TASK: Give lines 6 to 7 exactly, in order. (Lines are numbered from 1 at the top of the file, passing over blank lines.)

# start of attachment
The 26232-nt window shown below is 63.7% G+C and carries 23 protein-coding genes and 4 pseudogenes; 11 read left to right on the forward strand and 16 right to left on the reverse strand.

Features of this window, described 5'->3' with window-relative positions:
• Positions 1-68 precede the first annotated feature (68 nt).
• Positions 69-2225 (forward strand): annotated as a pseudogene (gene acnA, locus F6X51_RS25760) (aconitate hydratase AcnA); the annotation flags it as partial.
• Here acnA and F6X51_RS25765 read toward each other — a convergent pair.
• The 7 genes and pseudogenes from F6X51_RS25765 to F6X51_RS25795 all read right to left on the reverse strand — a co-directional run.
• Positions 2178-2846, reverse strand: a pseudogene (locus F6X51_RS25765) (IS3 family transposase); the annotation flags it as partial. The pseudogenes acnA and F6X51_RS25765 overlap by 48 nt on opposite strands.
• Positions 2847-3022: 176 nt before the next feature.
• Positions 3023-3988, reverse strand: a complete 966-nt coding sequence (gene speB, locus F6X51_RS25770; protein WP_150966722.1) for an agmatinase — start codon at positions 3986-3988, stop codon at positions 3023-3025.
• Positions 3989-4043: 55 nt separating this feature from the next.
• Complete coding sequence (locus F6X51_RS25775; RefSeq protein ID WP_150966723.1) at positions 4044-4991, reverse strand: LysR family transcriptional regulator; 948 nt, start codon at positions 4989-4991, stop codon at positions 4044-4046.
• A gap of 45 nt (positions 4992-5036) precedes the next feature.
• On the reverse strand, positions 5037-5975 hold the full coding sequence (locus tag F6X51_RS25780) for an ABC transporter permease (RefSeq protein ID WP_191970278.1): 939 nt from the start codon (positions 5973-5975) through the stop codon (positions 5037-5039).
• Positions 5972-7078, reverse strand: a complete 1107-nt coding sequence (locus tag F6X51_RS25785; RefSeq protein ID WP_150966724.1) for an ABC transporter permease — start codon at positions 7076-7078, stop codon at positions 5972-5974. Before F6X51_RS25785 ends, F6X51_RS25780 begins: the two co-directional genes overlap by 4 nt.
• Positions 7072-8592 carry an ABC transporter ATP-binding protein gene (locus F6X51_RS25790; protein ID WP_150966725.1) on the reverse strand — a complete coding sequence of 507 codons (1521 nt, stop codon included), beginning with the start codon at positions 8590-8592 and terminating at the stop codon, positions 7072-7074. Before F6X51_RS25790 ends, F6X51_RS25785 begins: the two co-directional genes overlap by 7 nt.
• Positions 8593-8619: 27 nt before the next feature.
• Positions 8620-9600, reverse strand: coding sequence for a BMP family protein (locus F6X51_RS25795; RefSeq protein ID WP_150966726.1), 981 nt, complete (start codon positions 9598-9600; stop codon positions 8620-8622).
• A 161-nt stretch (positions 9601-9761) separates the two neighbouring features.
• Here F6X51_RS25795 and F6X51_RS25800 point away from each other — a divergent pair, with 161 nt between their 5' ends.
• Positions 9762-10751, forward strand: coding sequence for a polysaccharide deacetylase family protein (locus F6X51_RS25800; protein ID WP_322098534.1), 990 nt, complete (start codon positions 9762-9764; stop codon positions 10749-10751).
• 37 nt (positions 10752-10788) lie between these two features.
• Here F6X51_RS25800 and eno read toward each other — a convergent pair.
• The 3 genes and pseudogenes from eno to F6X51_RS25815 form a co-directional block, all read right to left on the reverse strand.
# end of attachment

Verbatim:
• The 7 genes and pseudogenes from F6X51_RS25765 to F6X51_RS25795 all read right to left on the reverse strand — a co-directional run.
• Positions 2178-2846, reverse strand: a pseudogene (locus F6X51_RS25765) (IS3 family transposase); the annotation flags it as partial. The pseudogenes acnA and F6X51_RS25765 overlap by 48 nt on opposite strands.